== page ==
Introduction

In this project, we create a tweet generator by fine-tuning a pre-trained transformer on a user's tweets using HuggingFace Transformers – a popular library with pre-trained architectures and frameworks for NLP.

We also use Weights & Biases integration to automatically log model performance and predictions.

Try it yourself →

Disclaimer: this project is not to be used to publish any false generated information but to perform research on Natural Language Generation

Sample Predictions

Let's look at the predictions our model makes.

I was impressed by the quality of the results with so little data: the model learns @ mentions, hashtags and even emojis while making sentences that seem to be capturing the Tweeter's mind!

Sample Predictions

General Overview

The model uses the following pipeline.

pipeline

Overall, the quality of our results (vs a pre-trained model) is due to:

Building the dataset

Downloading tweets

We first gather tweets of a specific user through Twitter API, which let us download "only" the last 3,200 tweets. This includes retweets, very short tweets, etc… which we don't keep. This actually corresponds to only 100kB to 300kB of data so several orders of magnitude smaller than typical NLP datasets!

We use Tweepy which provides a nice interface to Twitter API and let us download tweets with simple commands such as:

auth = tweepy.AppAuthHandler(consumer_key, consumer_secret)
api = tweepy.API(auth)
tweets = api.user_timeline(screen_name)

Optimizing the dataset

The largest improvements we got in the predictions were due to careful exploration and pre-processing of the data.

Initially, we only performed basic clean-up:

Since our dataset is so small, we want to make sure we don't waste our neurons learning information we don't care about:

The model is going to try to predict next characters (actually next bytes) from a start sequence.

In order to feed the model tweets and have them treated "independently" (in reality several are read in a single batch), we separate tweets using the special token "<|endoftext|>", used in pre-training by Open AI to separate documents. Our dataset then becomes something like:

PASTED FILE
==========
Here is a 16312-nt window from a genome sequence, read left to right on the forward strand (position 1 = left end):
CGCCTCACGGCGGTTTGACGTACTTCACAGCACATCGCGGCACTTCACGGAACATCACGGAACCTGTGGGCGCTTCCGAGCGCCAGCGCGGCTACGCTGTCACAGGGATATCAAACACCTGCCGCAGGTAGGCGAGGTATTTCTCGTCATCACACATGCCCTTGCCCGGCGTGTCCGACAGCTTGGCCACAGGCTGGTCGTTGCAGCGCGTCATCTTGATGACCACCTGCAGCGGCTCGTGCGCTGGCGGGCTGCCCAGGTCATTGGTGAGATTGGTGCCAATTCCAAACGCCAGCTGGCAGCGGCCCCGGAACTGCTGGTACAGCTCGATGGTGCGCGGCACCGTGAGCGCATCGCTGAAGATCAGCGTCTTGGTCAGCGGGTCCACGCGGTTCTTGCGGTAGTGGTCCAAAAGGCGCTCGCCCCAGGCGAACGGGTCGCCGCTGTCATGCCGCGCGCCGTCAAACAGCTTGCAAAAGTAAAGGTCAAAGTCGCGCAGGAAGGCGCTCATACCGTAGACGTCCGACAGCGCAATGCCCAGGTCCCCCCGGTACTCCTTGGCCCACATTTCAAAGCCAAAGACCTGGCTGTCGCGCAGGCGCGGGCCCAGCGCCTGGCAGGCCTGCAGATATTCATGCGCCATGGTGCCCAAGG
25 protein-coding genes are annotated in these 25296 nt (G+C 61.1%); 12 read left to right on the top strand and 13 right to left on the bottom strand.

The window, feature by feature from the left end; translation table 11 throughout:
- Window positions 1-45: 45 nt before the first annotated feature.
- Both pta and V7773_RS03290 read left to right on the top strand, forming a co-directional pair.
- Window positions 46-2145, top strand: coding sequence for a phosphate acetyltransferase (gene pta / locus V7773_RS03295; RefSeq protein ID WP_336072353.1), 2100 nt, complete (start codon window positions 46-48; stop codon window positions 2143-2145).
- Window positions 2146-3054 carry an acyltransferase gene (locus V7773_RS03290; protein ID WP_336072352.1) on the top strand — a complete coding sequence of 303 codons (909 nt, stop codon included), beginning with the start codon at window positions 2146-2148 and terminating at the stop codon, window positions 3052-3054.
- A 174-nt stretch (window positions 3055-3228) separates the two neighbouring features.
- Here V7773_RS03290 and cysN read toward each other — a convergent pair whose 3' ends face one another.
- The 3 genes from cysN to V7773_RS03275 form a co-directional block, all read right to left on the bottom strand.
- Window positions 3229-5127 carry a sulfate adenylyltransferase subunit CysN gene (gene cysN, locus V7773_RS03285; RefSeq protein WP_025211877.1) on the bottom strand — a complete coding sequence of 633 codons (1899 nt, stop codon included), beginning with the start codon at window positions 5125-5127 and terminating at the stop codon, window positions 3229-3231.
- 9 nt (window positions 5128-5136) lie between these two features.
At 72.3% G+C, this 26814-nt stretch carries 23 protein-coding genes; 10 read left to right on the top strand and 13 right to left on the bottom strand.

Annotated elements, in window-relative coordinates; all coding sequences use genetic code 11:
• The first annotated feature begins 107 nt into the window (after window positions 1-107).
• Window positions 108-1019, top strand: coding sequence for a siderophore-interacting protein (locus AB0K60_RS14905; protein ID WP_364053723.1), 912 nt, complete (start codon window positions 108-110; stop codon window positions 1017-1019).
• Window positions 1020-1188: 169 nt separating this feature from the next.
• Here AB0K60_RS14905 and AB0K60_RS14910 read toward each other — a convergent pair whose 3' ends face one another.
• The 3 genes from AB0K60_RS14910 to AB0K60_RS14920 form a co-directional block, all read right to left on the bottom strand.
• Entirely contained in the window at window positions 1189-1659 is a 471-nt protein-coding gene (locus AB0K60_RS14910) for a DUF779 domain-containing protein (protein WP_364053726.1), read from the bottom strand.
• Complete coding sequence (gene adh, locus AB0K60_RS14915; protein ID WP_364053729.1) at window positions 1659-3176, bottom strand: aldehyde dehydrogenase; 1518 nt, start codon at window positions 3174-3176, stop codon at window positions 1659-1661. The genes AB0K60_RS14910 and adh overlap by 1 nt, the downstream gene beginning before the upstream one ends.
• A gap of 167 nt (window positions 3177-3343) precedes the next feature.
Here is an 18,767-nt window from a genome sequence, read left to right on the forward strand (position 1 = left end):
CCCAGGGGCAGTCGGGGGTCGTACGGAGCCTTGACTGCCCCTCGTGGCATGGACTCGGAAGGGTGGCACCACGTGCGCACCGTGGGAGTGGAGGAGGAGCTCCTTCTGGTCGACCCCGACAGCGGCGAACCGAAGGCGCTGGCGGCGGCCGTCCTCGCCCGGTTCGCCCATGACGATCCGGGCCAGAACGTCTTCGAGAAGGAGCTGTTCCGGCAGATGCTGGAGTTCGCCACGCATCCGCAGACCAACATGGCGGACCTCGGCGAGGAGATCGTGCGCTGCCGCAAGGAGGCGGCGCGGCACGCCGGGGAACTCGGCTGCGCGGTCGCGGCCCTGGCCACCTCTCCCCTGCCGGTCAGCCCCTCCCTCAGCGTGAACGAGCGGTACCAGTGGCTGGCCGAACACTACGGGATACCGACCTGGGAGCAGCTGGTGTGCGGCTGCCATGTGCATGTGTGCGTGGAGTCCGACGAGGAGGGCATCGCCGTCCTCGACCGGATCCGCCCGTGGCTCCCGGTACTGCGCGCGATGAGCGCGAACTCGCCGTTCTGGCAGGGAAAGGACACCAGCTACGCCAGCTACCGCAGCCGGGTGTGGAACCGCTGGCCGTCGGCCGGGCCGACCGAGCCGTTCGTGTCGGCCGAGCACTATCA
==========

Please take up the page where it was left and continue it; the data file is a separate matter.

<|endoftext|>This is my first tweet!<|endoftext|>Second tweet already!<|endoftext|>

Note: having no space around <|endoftext|> empirically leads to better predictions.

We mix up the tweets at each epoch so that the model does not see correlation where there should not be.

We tried adding a special <tweet> token but it did not help get better results, due to the small size of the dataset.

Initial experiments

We use a pre-trained GPT-2 model (the "small" variant) and fine-tune it for multiple epochs on the tweets using HuggingFace Transformers library.

This library contains nice scripts for fine-tuning models (run_language_modeling.py) or generating text (run_generation.py) which are ideal for the prototyping phase.

Experiments on different people show that we have more chances of over-fitting after 4 epochs. For this experiment, we actually split tweets between a training set (80% of data) and a validation set (remaining 20% of data).

Training the model

Comparing Losses Between Users

It is interesting to compare losses between users:

Training the model

Fine-Tuning the Model

After doing a few initial experiments, we observe that the generated predictions can get much better with some tuning:

We run sweeps and observe how our hyper-parameters affect the validation loss on different Twitter users.

Introduction

The parameter importance table let us see which parameters are the most important (by running a random forest on input parameters vs validation loss).

We make sure to ignore the Twitter handle from the parameter importance table as we want to create a model that works on any account. Otherwise it would tell us to avoid using @karpathy, which increases a lot the validation loss.

Introduction

We use the parallel coordinates graph and the parameter importance table to iteratively refine our parameters with following objectives:

The initial sweep let us reduce parameter intervals to 5% of initial input space for a second sweep.

Unfortunately, the best set of hyper-parameters depends on the Twitter handle as we can see on below graph.

Section 22

In order to get consistent results across diverse Twitter handles, we run each set of hyper-parameters on 15 different Twitter handles and consider the mean validation loss + 1 standard deviation (encourages more robust results).

Section 15

Due to the size of the datasets (and random shuffling), our results can be noisy. We slowly refine our interval to ensure we get consistently good scores.

We end up choosing:

Future Research

I still have more research to do:

About

Built by Boris Dayma

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My main goals with this project are:

For more details, visit the project repository.

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Got questions about W&B?

If you have any questions about using W&B to track your model performance and predictions, please reach out to the slack community.